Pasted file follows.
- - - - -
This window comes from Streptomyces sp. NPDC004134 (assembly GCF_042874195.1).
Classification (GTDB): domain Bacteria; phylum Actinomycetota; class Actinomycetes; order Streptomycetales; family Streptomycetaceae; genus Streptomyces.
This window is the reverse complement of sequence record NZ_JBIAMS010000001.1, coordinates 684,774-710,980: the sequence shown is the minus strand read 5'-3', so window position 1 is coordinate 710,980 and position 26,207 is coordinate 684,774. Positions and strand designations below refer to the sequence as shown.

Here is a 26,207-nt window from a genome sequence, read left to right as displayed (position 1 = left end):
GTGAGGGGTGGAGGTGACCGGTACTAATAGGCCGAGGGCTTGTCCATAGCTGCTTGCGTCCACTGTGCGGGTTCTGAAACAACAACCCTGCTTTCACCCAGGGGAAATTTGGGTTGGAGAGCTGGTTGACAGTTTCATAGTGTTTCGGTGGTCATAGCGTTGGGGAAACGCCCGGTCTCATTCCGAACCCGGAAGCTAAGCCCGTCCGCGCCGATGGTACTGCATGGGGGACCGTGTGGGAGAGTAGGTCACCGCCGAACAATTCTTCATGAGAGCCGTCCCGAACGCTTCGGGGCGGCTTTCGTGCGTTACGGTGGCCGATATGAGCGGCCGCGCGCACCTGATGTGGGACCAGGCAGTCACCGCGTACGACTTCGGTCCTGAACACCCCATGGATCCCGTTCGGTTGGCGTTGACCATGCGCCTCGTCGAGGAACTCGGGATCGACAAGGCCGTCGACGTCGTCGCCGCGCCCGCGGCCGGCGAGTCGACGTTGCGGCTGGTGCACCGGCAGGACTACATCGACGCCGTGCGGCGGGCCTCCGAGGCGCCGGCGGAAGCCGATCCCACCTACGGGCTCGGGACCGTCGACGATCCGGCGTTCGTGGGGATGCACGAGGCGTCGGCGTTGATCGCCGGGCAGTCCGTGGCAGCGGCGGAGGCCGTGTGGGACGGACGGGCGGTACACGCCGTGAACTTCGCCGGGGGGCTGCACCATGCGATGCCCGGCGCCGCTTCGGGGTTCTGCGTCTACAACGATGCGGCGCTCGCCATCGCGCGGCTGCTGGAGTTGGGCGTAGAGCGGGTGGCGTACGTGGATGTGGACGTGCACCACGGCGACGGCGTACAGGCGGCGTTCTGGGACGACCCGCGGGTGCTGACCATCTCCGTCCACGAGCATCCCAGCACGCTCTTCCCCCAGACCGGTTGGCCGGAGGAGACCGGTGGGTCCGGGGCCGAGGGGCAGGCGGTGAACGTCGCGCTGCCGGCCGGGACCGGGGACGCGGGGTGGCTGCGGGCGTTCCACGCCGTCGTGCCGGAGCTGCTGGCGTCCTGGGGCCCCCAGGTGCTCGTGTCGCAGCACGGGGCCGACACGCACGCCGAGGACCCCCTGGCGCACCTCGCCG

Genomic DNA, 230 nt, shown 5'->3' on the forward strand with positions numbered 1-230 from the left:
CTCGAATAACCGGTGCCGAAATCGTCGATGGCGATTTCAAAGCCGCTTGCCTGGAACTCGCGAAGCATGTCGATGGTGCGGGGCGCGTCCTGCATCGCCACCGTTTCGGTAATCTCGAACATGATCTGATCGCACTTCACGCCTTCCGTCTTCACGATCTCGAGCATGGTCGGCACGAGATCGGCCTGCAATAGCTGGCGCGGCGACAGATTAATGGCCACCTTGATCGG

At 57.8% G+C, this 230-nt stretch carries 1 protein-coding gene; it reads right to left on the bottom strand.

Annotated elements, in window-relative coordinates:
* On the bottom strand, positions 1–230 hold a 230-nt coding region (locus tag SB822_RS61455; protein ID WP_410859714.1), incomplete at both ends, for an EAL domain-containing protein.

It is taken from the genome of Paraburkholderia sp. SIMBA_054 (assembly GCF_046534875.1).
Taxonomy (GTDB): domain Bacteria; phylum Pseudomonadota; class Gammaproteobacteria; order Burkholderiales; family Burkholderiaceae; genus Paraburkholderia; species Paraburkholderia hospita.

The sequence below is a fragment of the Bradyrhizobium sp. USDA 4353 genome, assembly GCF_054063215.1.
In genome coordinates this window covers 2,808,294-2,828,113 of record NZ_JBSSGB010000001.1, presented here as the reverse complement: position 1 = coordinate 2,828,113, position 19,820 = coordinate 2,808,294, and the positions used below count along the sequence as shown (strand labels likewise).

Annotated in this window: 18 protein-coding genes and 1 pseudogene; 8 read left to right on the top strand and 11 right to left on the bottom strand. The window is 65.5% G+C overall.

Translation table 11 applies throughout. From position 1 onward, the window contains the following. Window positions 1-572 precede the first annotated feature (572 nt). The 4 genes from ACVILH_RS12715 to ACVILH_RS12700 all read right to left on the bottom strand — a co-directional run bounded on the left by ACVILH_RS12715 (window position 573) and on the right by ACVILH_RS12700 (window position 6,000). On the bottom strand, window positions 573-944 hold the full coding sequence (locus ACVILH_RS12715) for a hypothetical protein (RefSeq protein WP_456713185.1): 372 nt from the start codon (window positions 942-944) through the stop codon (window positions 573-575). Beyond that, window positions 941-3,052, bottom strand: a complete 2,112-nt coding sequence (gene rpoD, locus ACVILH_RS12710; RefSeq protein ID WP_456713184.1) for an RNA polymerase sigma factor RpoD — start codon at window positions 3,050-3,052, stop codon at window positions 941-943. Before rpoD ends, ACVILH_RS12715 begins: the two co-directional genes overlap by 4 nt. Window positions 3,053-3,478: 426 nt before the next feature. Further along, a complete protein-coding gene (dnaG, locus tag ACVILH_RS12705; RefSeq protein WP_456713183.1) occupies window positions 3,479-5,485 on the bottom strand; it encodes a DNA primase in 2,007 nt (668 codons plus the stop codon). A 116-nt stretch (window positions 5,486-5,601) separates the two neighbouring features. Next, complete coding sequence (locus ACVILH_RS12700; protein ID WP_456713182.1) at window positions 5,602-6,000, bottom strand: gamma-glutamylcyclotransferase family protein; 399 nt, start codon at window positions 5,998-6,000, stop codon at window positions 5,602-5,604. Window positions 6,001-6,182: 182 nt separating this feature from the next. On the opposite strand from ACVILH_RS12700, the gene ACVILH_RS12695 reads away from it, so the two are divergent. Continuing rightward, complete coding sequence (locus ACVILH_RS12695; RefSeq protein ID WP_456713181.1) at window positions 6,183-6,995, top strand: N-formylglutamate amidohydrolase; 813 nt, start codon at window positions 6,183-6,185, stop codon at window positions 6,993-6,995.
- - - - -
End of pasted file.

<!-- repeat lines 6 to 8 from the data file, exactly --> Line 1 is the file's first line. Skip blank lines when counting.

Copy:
Genomic DNA, 230 nt, shown 5'->3' on the forward strand with positions numbered 1-230 from the left:
CTCGAATAACCGGTGCCGAAATCGTCGATGGCGATTTCAAAGCCGCTTGCCTGGAACTCGCGAAGCATGTCGATGGTGCGGGGCGCGTCCTGCATCGCCACCGTTTCGGTAATCTCGAACATGATCTGATCGCACTTCACGCCTTCCGTCTTCACGATCTCGAGCATGGTCGGCACGAGATCGGCCTGCAATAGCTGGCGCGGCGACAGATTAATGGCCACCTTGATCGG

At 57.8% G+C, this 230-nt stretch carries 1 protein-coding gene; it reads right to left on the bottom strand.